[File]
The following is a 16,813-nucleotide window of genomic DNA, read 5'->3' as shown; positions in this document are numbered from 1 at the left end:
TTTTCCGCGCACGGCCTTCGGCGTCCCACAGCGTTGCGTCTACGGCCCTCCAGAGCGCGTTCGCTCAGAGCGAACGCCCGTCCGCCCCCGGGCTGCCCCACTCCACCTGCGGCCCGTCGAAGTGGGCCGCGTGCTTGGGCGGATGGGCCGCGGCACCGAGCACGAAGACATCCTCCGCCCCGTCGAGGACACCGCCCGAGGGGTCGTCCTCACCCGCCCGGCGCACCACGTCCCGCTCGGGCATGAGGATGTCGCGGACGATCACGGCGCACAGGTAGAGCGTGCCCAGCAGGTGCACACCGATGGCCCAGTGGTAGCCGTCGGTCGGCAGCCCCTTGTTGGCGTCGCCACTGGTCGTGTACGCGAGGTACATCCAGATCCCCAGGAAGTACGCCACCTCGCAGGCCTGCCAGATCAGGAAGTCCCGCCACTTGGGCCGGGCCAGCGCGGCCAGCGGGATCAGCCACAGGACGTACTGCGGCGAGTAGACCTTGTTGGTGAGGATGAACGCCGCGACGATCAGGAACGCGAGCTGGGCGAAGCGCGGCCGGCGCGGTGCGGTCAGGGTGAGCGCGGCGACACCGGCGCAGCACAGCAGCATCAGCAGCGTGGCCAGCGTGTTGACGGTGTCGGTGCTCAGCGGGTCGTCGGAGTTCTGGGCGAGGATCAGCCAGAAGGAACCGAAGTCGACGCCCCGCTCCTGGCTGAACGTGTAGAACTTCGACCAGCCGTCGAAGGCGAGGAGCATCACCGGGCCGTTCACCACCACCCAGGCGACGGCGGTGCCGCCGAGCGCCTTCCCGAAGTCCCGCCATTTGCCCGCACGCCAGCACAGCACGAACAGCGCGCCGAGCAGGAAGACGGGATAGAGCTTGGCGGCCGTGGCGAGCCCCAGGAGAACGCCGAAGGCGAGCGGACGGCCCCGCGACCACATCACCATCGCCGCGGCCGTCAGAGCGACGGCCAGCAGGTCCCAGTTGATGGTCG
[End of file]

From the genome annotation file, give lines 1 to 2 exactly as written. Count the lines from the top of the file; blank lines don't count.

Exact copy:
The following is a 16,813-nucleotide window of genomic DNA, read 5'->3' as shown; positions in this document are numbered from 1 at the left end:
TTTTCCGCGCACGGCCTTCGGCGTCCCACAGCGTTGCGTCTACGGCCCTCCAGAGCGCGTTCGCTCAGAGCGAACGCCCGTCCGCCCCCGGGCTGCCCCACTCCACCTGCGGCCCGTCGAAGTGGGCCGCGTGCTTGGGCGGATGGGCCGCGGCACCGAGCACGAAGACATCCTCCGCCCCGTCGAGGACACCGCCCGAGGGGTCGTCCTCACCCGCCCGGCGCACCACGTCCCGCTCGGGCATGAGGATGTCGCGGACGATCACGGCGCACAGGTAGAGCGTGCCCAGCAGGTGCACACCGATGGCCCAGTGGTAGCCGTCGGTCGGCAGCCCCTTGTTGGCGTCGCCACTGGTCGTGTACGCGAGGTACATCCAGATCCCCAGGAAGTACGCCACCTCGCAGGCCTGCCAGATCAGGAAGTCCCGCCACTTGGGCCGGGCCAGCGCGGCCAGCGGGATCAGCCACAGGACGTACTGCGGCGAGTAGACCTTGTTGGTGAGGATGAACGCCGCGACGATCAGGAACGCGAGCTGGGCGAAGCGCGGCCGGCGCGGTGCGGTCAGGGTGAGCGCGGCGACACCGGCGCAGCACAGCAGCATCAGCAGCGTGGCCAGCGTGTTGACGGTGTCGGTGCTCAGCGGGTCGTCGGAGTTCTGGGCGAGGATCAGCCAGAAGGAACCGAAGTCGACGCCCCGCTCCTGGCTGAACGTGTAGAACTTCGACCAGCCGTCGAAGGCGAGGAGCATCACCGGGCCGTTCACCACCACCCAGGCGACGGCGGTGCCGCCGAGCGCCTTCCCGAAGTCCCGCCATTTGCCCGCACGCCAGCACAGCACGAACAGCGCGCCGAGCAGGAAGACGGGATAGAGCTTGGCGGCCGTGGCGAGCCCCAGGAGAACGCCGAAGGCGAGCGGACGGCCCCGCGACCACATCACCATCGCCGCGGCCGTCAGAGCGACGGCCAGCAGGTCCCAGTTGATGGTCG